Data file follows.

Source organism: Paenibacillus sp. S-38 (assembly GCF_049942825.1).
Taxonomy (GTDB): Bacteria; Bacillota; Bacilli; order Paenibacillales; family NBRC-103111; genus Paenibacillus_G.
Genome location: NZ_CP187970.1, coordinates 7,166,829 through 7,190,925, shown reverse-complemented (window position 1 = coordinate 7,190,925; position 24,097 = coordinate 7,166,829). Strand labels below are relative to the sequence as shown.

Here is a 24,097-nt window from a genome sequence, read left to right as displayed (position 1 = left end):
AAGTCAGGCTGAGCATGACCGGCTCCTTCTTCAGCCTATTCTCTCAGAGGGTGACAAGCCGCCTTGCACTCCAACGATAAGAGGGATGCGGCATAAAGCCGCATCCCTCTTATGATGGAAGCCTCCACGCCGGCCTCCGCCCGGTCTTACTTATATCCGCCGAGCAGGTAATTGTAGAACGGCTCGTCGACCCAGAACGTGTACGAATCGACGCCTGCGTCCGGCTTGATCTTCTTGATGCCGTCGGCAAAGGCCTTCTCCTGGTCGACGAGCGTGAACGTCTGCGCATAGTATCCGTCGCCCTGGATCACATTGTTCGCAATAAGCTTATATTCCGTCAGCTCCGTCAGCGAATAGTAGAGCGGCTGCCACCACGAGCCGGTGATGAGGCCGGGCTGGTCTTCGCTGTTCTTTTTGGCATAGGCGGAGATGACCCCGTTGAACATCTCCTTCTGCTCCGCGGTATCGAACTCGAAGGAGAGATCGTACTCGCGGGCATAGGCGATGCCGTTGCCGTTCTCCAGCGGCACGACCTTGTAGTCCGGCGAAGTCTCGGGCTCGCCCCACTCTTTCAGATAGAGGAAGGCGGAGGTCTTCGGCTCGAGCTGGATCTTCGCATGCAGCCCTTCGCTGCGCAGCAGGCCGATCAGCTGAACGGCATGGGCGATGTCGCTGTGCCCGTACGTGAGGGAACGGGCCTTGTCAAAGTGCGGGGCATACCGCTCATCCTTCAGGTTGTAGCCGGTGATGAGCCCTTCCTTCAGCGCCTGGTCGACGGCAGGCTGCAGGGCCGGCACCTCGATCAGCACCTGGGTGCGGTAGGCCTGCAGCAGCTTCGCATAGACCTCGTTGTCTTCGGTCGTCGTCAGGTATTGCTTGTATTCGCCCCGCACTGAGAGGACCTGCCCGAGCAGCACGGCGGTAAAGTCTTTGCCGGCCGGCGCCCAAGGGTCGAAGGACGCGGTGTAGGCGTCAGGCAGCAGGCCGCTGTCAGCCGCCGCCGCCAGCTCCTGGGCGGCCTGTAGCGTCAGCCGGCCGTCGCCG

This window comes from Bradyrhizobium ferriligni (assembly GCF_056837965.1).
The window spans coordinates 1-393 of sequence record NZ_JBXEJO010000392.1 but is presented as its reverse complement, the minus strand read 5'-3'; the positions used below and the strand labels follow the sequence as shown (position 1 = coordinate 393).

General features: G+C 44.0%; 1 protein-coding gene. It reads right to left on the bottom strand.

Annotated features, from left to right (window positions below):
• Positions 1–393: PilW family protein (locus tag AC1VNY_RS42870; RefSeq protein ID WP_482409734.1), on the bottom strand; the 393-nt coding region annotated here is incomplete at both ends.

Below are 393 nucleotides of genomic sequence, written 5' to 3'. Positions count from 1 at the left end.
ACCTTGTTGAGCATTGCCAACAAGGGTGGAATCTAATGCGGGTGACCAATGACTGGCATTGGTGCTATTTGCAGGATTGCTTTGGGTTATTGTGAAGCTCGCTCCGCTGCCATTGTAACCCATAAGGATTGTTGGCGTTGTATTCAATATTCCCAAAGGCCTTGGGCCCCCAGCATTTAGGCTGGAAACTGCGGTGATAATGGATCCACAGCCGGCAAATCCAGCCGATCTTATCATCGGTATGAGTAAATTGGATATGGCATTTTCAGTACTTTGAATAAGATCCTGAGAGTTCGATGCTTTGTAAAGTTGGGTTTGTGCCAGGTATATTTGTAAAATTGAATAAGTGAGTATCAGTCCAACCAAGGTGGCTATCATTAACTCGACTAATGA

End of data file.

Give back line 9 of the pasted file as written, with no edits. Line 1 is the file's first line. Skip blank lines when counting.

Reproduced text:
Annotated features, from left to right (window positions below):